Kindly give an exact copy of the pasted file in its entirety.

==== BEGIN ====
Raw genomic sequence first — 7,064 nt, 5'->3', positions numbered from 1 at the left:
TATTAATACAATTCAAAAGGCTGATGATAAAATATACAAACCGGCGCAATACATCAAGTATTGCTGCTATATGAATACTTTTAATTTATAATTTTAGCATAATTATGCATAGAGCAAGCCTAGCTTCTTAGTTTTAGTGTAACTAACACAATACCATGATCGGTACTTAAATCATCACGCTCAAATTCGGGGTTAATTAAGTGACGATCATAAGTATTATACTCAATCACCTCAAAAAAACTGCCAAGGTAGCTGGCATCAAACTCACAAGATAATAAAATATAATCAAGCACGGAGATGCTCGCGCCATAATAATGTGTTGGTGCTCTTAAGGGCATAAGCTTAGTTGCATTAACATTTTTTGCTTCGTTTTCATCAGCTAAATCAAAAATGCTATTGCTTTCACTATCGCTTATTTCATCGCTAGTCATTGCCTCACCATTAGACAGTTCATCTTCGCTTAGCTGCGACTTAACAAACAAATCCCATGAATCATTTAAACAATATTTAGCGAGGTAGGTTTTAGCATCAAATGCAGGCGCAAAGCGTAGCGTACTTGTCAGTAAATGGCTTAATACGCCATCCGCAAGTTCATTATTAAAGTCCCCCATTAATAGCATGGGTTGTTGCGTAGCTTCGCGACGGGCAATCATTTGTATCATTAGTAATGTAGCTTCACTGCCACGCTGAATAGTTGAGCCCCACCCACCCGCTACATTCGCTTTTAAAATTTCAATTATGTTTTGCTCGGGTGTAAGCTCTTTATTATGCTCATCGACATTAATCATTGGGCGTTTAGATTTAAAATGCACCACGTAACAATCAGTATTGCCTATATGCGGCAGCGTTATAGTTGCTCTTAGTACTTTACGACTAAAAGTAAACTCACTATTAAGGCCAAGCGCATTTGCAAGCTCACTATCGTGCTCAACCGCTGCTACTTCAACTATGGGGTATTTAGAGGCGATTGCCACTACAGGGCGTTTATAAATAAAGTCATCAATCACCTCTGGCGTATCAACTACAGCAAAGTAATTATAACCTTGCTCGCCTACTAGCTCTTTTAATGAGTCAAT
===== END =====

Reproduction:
Raw genomic sequence first — 7,064 nt, 5'->3', positions numbered from 1 at the left:
TATTAATACAATTCAAAAGGCTGATGATAAAATATACAAACCGGCGCAATACATCAAGTATTGCTGCTATATGAATACTTTTAATTTATAATTTTAGCATAATTATGCATAGAGCAAGCCTAGCTTCTTAGTTTTAGTGTAACTAACACAATACCATGATCGGTACTTAAATCATCACGCTCAAATTCGGGGTTAATTAAGTGACGATCATAAGTATTATACTCAATCACCTCAAAAAAACTGCCAAGGTAGCTGGCATCAAACTCACAAGATAATAAAATATAATCAAGCACGGAGATGCTCGCGCCATAATAATGTGTTGGTGCTCTTAAGGGCATAAGCTTAGTTGCATTAACATTTTTTGCTTCGTTTTCATCAGCTAAATCAAAAATGCTATTGCTTTCACTATCGCTTATTTCATCGCTAGTCATTGCCTCACCATTAGACAGTTCATCTTCGCTTAGCTGCGACTTAACAAACAAATCCCATGAATCATTTAAACAATATTTAGCGAGGTAGGTTTTAGCATCAAATGCAGGCGCAAAGCGTAGCGTACTTGTCAGTAAATGGCTTAATACGCCATCCGCAAGTTCATTATTAAAGTCCCCCATTAATAGCATGGGTTGTTGCGTAGCTTCGCGACGGGCAATCATTTGTATCATTAGTAATGTAGCTTCACTGCCACGCTGAATAGTTGAGCCCCACCCACCCGCTACATTCGCTTTTAAAATTTCAATTATGTTTTGCTCGGGTGTAAGCTCTTTATTATGCTCATCGACATTAATCATTGGGCGTTTAGATTTAAAATGCACCACGTAACAATCAGTATTGCCTATATGCGGCAGCGTTATAGTTGCTCTTAGTACTTTACGACTAAAAGTAAACTCACTATTAAGGCCAAGCGCATTTGCAAGCTCACTATCGTGCTCAACCGCTGCTACTTCAACTATGGGGTATTTAGAGGCGATTGCCACTACAGGGCGTTTATAAATAAAGTCATCAATCACCTCTGGCGTATCAACTACAGCAAAGTAATTATAACCTTGCTCGCCTACTAGCTCTTTTAATGAGTCAAT